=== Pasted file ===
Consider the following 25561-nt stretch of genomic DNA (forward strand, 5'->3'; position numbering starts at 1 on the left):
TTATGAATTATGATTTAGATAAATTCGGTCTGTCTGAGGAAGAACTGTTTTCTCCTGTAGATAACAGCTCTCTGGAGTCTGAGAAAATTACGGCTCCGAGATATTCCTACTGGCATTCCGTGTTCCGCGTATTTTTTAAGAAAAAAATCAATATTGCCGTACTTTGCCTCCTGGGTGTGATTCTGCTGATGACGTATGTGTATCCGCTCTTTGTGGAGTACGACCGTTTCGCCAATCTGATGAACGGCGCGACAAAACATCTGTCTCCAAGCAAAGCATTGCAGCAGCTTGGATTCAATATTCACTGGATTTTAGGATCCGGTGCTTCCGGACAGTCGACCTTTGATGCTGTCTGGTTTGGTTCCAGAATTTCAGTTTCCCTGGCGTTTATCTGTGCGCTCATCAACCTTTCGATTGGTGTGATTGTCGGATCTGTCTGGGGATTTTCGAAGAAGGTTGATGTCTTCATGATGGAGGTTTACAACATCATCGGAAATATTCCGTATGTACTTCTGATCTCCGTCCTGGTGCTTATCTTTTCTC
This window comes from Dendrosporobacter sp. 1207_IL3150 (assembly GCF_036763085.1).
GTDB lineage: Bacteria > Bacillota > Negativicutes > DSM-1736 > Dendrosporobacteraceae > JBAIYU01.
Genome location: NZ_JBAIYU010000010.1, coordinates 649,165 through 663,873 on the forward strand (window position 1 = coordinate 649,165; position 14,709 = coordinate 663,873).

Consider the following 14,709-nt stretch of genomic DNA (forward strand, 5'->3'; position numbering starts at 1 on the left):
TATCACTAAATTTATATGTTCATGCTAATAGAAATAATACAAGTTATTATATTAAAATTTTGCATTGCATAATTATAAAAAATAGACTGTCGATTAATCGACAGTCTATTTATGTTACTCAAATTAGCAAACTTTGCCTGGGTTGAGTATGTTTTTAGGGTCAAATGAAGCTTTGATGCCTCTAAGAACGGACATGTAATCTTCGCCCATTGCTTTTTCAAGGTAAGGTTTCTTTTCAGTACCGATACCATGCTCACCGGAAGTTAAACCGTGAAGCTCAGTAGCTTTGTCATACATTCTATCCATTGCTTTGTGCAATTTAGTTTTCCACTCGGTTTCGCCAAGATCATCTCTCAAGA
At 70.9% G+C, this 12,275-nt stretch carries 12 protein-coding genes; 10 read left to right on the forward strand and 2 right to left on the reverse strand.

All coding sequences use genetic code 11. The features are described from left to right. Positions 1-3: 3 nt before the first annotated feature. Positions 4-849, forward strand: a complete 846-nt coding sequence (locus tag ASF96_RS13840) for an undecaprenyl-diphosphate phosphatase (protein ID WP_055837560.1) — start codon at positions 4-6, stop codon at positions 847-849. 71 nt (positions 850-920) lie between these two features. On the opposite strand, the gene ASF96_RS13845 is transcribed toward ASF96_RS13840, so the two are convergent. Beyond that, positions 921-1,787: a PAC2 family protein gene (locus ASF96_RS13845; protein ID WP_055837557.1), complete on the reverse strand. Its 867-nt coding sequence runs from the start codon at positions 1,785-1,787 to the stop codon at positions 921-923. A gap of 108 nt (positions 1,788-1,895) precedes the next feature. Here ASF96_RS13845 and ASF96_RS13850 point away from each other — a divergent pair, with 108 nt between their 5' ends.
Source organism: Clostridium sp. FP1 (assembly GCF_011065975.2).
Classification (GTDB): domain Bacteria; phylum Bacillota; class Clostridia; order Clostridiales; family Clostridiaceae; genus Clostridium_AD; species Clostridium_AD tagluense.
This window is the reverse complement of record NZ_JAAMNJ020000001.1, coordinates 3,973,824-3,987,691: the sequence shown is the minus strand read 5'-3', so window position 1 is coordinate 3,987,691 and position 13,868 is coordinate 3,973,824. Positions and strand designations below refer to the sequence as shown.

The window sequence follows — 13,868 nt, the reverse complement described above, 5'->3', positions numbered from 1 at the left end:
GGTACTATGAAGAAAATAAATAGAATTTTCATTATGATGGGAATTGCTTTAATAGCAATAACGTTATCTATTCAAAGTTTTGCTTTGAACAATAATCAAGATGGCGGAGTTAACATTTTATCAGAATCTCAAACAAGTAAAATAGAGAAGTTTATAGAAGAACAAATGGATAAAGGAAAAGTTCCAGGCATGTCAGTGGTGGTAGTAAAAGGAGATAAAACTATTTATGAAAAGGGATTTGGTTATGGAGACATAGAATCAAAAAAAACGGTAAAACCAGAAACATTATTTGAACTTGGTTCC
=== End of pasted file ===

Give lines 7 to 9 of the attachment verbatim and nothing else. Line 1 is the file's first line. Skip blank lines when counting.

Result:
TATCACTAAATTTATATGTTCATGCTAATAGAAATAATACAAGTTATTATATTAAAATTTTGCATTGCATAATTATAAAAAATAGACTGTCGATTAATCGACAGTCTATTTATGTTACTCAAATTAGCAAACTTTGCCTGGGTTGAGTATGTTTTTAGGGTCAAATGAAGCTTTGATGCCTCTAAGAACGGACATGTAATCTTCGCCCATTGCTTTTTCAAGGTAAGGTTTCTTTTCAGTACCGATACCATGCTCACCGGAAGTTAAACCGTGAAGCTCAGTAGCTTTGTCATACATTCTATCCATTGCTTTGTGCAATTTAGTTTTCCACTCGGTTTCGCCAAGATCATCTCTCAAGA
At 70.9% G+C, this 12,275-nt stretch carries 12 protein-coding genes; 10 read left to right on the forward strand and 2 right to left on the reverse strand.

All coding sequences use genetic code 11. The features are described from left to right. Positions 1-3: 3 nt before the first annotated feature. Positions 4-849, forward strand: a complete 846-nt coding sequence (locus tag ASF96_RS13840) for an undecaprenyl-diphosphate phosphatase (protein ID WP_055837560.1) — start codon at positions 4-6, stop codon at positions 847-849. 71 nt (positions 850-920) lie between these two features. On the opposite strand, the gene ASF96_RS13845 is transcribed toward ASF96_RS13840, so the two are convergent. Beyond that, positions 921-1,787: a PAC2 family protein gene (locus ASF96_RS13845; protein ID WP_055837557.1), complete on the reverse strand. Its 867-nt coding sequence runs from the start codon at positions 1,785-1,787 to the stop codon at positions 921-923. A gap of 108 nt (positions 1,788-1,895) precedes the next feature. Here ASF96_RS13845 and ASF96_RS13850 point away from each other — a divergent pair, with 108 nt between their 5' ends.